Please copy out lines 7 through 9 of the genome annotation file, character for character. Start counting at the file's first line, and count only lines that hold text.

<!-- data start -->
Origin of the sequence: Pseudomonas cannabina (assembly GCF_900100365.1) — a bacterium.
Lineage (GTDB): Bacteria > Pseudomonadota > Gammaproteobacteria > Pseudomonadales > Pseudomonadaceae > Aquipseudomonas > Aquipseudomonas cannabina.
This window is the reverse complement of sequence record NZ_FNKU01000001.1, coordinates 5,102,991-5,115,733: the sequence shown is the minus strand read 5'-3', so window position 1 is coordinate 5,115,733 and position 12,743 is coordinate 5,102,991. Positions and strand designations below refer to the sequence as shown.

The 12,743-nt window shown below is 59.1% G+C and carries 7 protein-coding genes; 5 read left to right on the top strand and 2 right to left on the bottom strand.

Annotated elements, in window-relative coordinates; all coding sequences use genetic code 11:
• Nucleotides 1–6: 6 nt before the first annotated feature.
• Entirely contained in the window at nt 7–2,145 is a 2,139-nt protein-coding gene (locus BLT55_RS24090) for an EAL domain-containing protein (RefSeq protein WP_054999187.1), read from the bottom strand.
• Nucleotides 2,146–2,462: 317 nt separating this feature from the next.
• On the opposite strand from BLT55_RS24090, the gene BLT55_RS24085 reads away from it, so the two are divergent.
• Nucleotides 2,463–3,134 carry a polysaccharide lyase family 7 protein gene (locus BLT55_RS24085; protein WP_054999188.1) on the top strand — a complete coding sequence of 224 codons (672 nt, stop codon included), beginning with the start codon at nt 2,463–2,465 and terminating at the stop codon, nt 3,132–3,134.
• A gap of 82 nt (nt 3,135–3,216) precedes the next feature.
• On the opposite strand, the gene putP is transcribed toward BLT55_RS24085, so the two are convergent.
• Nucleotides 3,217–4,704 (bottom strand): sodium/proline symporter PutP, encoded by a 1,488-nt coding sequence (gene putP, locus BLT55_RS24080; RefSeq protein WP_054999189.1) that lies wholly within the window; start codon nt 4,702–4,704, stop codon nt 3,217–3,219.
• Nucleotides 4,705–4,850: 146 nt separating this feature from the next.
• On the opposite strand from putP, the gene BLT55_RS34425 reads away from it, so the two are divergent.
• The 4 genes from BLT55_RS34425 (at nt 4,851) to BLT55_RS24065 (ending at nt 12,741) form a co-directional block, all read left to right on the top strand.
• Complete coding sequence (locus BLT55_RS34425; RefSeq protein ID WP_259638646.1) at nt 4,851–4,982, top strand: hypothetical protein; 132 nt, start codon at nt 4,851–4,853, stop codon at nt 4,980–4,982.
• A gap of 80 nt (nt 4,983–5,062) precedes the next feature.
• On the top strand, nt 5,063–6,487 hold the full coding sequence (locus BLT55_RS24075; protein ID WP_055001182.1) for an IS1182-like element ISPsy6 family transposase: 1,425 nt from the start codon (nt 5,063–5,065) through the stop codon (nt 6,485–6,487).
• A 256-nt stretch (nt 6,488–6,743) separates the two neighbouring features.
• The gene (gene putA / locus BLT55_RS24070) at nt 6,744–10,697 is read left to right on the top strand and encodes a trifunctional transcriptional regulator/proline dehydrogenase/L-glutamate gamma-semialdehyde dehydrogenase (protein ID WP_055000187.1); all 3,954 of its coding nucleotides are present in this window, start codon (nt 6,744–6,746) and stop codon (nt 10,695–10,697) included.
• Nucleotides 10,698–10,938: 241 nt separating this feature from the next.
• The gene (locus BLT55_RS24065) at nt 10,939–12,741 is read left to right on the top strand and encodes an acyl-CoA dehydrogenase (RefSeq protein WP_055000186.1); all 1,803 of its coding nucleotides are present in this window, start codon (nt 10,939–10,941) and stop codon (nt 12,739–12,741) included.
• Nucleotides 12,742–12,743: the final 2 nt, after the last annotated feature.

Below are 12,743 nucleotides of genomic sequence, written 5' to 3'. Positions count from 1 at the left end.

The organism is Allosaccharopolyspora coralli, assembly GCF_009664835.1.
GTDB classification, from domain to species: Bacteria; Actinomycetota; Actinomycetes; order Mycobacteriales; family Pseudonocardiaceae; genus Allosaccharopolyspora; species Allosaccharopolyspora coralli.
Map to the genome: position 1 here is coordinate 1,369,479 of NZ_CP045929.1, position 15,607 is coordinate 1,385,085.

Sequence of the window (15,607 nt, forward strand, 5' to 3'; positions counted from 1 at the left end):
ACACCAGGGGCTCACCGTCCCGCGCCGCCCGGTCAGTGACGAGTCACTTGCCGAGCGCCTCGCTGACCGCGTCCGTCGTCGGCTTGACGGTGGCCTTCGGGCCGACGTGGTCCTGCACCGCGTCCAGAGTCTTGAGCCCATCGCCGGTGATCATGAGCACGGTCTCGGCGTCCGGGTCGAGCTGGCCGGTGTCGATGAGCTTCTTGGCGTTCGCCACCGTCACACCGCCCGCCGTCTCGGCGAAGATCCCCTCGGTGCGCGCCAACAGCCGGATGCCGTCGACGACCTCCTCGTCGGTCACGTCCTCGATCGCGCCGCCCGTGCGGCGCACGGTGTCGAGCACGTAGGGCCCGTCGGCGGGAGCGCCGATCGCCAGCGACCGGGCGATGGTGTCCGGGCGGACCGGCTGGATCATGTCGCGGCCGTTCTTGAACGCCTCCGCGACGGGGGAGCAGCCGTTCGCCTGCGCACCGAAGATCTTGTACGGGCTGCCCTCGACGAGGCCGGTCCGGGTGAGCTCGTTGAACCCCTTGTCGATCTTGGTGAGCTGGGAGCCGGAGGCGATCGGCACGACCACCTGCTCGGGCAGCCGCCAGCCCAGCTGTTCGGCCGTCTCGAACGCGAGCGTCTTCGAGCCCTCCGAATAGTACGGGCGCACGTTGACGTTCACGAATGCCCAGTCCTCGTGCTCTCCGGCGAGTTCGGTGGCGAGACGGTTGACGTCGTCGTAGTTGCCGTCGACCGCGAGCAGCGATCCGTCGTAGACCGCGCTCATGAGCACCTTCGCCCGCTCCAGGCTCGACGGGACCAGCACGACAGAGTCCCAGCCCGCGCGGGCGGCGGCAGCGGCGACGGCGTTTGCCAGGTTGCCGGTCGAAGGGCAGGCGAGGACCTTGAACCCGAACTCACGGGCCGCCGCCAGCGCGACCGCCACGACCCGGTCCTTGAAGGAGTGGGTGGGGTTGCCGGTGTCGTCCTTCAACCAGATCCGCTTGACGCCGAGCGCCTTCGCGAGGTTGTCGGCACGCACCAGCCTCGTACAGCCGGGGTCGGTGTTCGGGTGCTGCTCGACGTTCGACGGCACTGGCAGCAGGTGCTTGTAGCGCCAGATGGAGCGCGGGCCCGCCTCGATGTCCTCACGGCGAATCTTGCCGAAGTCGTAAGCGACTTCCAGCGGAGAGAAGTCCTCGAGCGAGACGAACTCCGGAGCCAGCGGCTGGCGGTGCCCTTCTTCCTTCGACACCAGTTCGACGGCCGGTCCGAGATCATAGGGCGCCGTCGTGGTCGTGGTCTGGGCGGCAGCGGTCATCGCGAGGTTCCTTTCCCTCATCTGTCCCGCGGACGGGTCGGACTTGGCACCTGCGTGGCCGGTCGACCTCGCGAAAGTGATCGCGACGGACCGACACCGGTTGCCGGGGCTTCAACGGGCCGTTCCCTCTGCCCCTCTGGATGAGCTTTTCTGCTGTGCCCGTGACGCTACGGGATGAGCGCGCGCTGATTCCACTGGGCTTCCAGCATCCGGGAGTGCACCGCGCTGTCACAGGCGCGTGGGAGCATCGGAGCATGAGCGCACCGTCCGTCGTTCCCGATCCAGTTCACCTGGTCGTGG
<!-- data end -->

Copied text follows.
• Entirely contained in the window at nt 7–2,145 is a 2,139-nt protein-coding gene (locus BLT55_RS24090) for an EAL domain-containing protein (RefSeq protein WP_054999187.1), read from the bottom strand.
• Nucleotides 2,146–2,462: 317 nt separating this feature from the next.
• On the opposite strand from BLT55_RS24090, the gene BLT55_RS24085 reads away from it, so the two are divergent.